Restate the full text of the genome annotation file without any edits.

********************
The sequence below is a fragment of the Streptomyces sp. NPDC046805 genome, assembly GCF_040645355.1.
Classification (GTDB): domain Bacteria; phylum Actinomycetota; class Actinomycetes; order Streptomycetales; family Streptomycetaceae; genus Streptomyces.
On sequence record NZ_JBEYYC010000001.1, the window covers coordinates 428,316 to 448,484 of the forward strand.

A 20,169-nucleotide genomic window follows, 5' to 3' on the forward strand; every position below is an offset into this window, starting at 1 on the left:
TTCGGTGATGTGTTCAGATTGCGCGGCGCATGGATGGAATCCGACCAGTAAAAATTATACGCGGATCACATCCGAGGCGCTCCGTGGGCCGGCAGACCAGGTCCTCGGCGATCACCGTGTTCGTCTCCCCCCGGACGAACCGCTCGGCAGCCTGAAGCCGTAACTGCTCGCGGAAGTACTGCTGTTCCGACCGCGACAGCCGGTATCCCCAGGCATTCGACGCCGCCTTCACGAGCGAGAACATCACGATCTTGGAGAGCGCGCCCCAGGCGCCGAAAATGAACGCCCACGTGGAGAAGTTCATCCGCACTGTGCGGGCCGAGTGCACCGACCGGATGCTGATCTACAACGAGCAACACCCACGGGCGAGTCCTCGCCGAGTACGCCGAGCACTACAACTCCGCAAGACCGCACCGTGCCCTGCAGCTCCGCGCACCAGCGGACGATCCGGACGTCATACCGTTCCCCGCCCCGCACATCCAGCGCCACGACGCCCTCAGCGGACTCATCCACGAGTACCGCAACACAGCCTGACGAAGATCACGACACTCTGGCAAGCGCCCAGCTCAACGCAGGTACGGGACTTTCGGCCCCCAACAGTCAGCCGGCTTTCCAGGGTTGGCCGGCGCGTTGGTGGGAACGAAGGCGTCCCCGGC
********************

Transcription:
The sequence below is a fragment of the Streptomyces sp. NPDC046805 genome, assembly GCF_040645355.1.
Classification (GTDB): domain Bacteria; phylum Actinomycetota; class Actinomycetes; order Streptomycetales; family Streptomycetaceae; genus Streptomyces.
On sequence record NZ_JBEYYC010000001.1, the window covers coordinates 428,316 to 448,484 of the forward strand.

A 20,169-nucleotide genomic window follows, 5' to 3' on the forward strand; every position below is an offset into this window, starting at 1 on the left:
TTCGGTGATGTGTTCAGATTGCGCGGCGCATGGATGGAATCCGACCAGTAAAAATTATACGCGGATCACATCCGAGGCGCTCCGTGGGCCGGCAGACCAGGTCCTCGGCGATCACCGTGTTCGTCTCCCCCCGGACGAACCGCTCGGCAGCCTGAAGCCGTAACTGCTCGCGGAAGTACTGCTGTTCCGACCGCGACAGCCGGTATCCCCAGGCATTCGACGCCGCCTTCACGAGCGAGAACATCACGATCTTGGAGAGCGCGCCCCAGGCGCCGAAAATGAACGCCCACGTGGAGAAGTTCATCCGCACTGTGCGGGCCGAGTGCACCGACCGGATGCTGATCTACAACGAGCAACACCCACGGGCGAGTCCTCGCCGAGTACGCCGAGCACTACAACTCCGCAAGACCGCACCGTGCCCTGCAGCTCCGCGCACCAGCGGACGATCCGGACGTCATACCGTTCCCCGCCCCGCACATCCAGCGCCACGACGCCCTCAGCGGACTCATCCACGAGTACCGCAACACAGCCTGACGAAGATCACGACACTCTGGCAAGCGCCCAGCTCAACGCAGGTACGGGACTTTCGGCCCCCAACAGTCAGCCGGCTTTCCAGGGTTGGCCGGCGCGTTGGTGGGAACGAAGGCGTCCCCGGC